Social Isolation is Bad for the Mental Health of Older Adults

Research

Elderly man's hand holding a cane

Social integration and having positive social relationships are important for our health and well-being, especially in old age. Social isolation, the flip side of social integration, is associated with many negative health outcomes, including mortality. The risk of death for people who are socially isolated is as great as the risk of death for people who smoke 15 cigarettes a day. As such, many prominent national and international organizations have now called for a greater understanding of social isolation and how to mitigate its deadly effects. These include the World Health Organization, the National Academy of Medicine, the AARP Foundation, and the American Academy of Social Work and Social Welfare’s Grand Challenges of Social Work. Addressing social isolation among older adults is critically important, as populations around the world are becoming older. For example, by the year 2040, more than one out of every five citizens in the United States will be over 65. Corresponding changes in population age distributions will mean more isolated older adults, and fewer younger family members available to provide health and social care.

…by the year 2040, more than one out of every five citizens in the United States will be over 65.

 

Recently, I was the first author on a journal article that examined the association between social isolation and mental health among older adults. It’s important to recognize that social isolation is manifested in different ways. People may report the absence (or low levels) of interaction with others, or they may indicate that the relationships they have with others lack emotional closeness. Our study mirrored this distinction so that social isolation was defined to reflect both objective isolation (infrequent interaction/contact with family and/or friends) and subjective isolation (diminished feelings of closeness to family and/or friends). Within each of these types of isolation, respondents could be 1) isolated from both family and friends, 2) isolated from family only, 3) isolated from friends only, or 4) isolated from neither group. Our research team used data from the National Survey of American Life, which is a nationally representative dataset of African Americans, Black Caribbeans, and Whites. We examined adults age 55 and older to see if social isolation affected their depressive symptoms and psychological distress.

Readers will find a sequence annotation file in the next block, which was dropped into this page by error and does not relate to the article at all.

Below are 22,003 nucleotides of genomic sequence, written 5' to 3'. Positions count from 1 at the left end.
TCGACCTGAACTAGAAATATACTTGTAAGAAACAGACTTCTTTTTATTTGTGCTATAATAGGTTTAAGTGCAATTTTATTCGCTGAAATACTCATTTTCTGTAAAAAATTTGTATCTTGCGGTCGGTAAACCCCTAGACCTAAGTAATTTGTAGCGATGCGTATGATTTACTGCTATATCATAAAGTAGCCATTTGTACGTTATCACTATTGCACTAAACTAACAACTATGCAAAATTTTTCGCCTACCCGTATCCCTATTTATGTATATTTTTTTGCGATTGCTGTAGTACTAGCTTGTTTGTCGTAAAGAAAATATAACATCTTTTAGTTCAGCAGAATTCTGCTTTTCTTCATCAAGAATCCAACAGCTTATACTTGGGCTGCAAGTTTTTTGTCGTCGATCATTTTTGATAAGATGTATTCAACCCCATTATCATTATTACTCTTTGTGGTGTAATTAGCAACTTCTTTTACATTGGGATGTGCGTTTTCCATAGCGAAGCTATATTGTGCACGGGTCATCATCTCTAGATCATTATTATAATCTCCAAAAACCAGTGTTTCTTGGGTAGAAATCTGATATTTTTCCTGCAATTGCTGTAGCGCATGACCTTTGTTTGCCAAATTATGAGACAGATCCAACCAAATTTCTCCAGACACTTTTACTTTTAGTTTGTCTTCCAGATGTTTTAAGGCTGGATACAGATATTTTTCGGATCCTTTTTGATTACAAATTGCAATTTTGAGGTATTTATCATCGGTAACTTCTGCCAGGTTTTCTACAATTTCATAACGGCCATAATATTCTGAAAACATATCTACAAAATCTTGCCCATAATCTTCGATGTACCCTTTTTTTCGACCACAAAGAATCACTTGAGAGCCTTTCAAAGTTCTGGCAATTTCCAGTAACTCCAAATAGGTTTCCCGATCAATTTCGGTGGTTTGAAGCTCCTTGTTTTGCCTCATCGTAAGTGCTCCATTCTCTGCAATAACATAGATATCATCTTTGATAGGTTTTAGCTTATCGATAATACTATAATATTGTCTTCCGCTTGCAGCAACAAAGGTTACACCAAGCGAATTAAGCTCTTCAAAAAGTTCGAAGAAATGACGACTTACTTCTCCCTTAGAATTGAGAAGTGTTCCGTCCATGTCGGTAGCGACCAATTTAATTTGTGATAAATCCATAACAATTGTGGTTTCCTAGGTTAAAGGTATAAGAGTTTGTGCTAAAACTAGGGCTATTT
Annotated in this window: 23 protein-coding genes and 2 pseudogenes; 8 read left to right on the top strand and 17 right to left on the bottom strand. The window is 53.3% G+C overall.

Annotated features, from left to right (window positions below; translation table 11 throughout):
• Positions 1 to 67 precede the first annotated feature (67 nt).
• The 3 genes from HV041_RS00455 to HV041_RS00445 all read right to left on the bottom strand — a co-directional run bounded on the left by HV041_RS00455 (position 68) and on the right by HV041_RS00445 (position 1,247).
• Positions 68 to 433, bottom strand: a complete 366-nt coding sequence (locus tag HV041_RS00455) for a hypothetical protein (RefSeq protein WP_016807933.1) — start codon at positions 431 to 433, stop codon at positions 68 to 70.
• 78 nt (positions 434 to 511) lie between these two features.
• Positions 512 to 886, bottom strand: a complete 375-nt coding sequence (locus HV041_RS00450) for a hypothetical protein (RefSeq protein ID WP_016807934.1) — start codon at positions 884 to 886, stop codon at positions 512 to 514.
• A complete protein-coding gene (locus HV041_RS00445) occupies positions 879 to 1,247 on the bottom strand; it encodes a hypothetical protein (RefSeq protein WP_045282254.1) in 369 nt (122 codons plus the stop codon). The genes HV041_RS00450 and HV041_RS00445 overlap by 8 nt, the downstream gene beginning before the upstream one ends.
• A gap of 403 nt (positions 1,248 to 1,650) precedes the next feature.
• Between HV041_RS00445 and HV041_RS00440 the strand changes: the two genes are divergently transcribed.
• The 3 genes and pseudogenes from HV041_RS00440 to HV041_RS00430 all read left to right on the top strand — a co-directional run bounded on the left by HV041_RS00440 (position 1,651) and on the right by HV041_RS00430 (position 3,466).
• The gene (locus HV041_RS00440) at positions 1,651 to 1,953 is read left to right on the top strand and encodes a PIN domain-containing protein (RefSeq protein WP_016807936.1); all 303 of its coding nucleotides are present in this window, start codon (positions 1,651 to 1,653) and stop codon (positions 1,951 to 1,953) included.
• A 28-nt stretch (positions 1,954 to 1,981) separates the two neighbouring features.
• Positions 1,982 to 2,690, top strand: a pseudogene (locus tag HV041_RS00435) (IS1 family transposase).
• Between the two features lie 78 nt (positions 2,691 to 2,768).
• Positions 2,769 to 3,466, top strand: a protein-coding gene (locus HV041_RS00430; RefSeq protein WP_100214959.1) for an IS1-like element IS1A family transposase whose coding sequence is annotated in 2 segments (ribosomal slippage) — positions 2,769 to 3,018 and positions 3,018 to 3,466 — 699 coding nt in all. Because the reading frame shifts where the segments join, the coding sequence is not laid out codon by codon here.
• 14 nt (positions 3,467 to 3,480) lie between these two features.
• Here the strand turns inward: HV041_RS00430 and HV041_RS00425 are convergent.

We found that one in four older adults experienced some form of objective isolation, and 15% experienced some form of subjective isolation. Our analysis found that people reporting lower levels of emotional closeness (subjectively isolated) to both family members and friends had more depressive symptoms. Additionally, people who felt emotionally distant from friends experienced more psychological distress. Direct comparisons of the effects of objective and subjective isolation on depressive symptoms and psychological distress indicated that lacking close emotional relationships was associated with worse mental health, irrespective of level of contact with family and friends.

These findings show that infrequent contact with family members and friends vs. diminished emotional closeness to family and friends represent distinct aspects of social relationships.

 

These findings show that infrequent contact with family members and friends vs. diminished emotional closeness to family and friends represent distinct aspects of social relationships. Overall, older adults were more likely to report they had limited contact with family and friends than to indicate they were emotionally distant from family and friends. Further, having lower levels of interaction with family and friends did not necessarily indicate being emotionally distant. Finally, consistent with findings from other studies, subjective isolation was more strongly correlated with poor mental health than objective isolation.

Our study shows that it is important to be mindful of older adults’ perceptions of emotional closeness to family and friends, as this is likely to impact their mental health and well-being. Moreover, our findings highlight the importance of maintaining high-quality close relationships in old age. These relationships can help mitigate depression and psychological distress. Clinicians and health providers addressing depression and psychological distress should determine if these disorders are associated with changes in an older adult’s family or friendship network. A social worker or therapist may be helpful in reconnecting older adults to family and friendship networks, assisting older adults to form new relationships, or mending relationships in need of repair.

Feature image: Vic, Mano, used under CC BY-NC-ND 2.0

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